Under Donald Trump, the US has become increasingly alone on the international stage.
One example is the new Asian trade agreement that excludes the US and includes China. After initially gushing over what a great leader China’s Xi Jinping was and praising their response to the covid-19 epidemic, when the pandemic got bad in the US he seemed to realize that he needed a scapegoat to escape blame and started attacking China. But his conflict with China predated that as part of his dislike of multilateral agreements that led to him declaring war on the trade agreements that his predecessors had agreed on with groups of other nations, and his strong criticisms of the NAFTA, WHO, NATO, and the Paris Climate Accord.
One of the thing he withdrew from was the Trans-Pacific Partnership, a deal that was being negotiated by the Obama administration that was designed to exclude China and increase trade links of Asian nations with the US. Trump pulled out of that deal and now those Asian nations have signed a huge trade pact that includes China and excludes the US.
Fifteen Asia-Pacific countries on Sunday signed the world’s biggest free trade deal, seen as a huge coup for China in extending its influence.
The Regional Comprehensive Economic Partnership (RCEP) includes 10 Southeast Asian economies along with China, Japan, South Korea, New Zealand and Australia, with members accounting for around 30 percent of global GDP.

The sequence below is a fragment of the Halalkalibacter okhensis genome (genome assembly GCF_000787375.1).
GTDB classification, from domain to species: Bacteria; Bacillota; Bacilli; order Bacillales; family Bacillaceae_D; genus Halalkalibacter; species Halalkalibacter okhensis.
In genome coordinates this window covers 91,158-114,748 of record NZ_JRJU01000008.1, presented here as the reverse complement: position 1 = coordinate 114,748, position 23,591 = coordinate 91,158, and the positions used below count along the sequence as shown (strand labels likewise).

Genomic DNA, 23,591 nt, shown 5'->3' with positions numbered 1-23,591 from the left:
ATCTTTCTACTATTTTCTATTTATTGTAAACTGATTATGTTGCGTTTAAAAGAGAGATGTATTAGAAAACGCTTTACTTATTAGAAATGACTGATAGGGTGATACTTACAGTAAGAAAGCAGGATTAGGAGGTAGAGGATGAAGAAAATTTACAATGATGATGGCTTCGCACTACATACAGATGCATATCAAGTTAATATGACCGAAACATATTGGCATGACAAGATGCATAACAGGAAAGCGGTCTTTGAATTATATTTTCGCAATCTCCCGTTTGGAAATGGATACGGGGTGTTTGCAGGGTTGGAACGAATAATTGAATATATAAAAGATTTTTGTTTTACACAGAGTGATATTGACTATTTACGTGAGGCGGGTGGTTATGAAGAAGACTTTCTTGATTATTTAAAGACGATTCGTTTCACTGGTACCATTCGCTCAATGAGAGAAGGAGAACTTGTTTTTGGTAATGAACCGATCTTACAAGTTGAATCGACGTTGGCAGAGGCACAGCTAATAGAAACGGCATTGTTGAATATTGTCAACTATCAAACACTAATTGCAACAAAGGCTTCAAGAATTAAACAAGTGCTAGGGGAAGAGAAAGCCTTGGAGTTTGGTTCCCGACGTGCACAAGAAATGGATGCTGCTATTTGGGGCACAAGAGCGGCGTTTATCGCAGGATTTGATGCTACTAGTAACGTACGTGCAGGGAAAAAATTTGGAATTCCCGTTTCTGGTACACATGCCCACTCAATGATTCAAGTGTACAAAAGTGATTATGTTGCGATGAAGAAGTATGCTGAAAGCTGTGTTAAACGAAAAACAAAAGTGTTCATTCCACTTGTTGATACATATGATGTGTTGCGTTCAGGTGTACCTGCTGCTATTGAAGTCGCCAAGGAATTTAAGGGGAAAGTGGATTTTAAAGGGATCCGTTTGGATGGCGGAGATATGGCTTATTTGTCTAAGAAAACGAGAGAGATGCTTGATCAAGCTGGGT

The agreement to lower tariffs and open up the services trade within the bloc does not include the United States and is viewed as a Chinese-led alternative to a now-defunct Washington trade initiative.
The RCEP “solidifies China’s broader regional geopolitical ambitions around the Belt and Road initiative”, said Alexander Capri, a trade expert at the National University of Singapore Business School, referring to Beijing’s signature investment project that envisions Chinese infrastructure and influence spanning the globe.
“It’s sort of a complementary element.”
The deal is also seen as a way for China to draft the rules of trade in the region, after years of US retreat under President Donald Trump which have seen Washington pull out of a trade pact of its own, the Trans-Pacific Partnership (TPP).
When it comes to economic relations with other nations, a key question is whether another country should be viewed as a competitor with whom one can engage for mutual benefit or whether it should be viewed as an adversary and thus part of a zero-sum game in which one nation wins at the expense of the other.
The US, even under Obama, has been ambivalent about what attitude to take with China but Trump has been unequivocal about seeing it as an adversary. So far that policy is not working out so well.
That is not all. A vote at the UN saw the US on the losing side by a massive margin, in one case not having even a single other country standing with it.
The outgoing Trump administration’s final days at the United Nations have resulted in a deepening of US isolation on social and health issues, with only a handful of allies including Russia, Belarus and Syria.
In one vote this week, the US was entirely alone in backing its own amendment to a seemingly uncontroversial resolution about efforts to treat medical complications from childbirth. It called for the removal of references to the World Health Organization (WHO) and the UN Population Fund.
No other nation agreed, with 153 voting against the amendment and 11 abstaining.
A UN diplomat said the spectacle of a western ally and a superpower so totally isolated was “staggering”.
“It’s amazing that they decided they want to put their isolation on record, on full display, like that,” the diplomat said.
Usually there are a lot of backchannel discussions before votes are taken to make sure that the US is not embarrassed by it. To put forward a resolution that absolutely no one else supports is either a sign of utter arrogance or utter incompetence.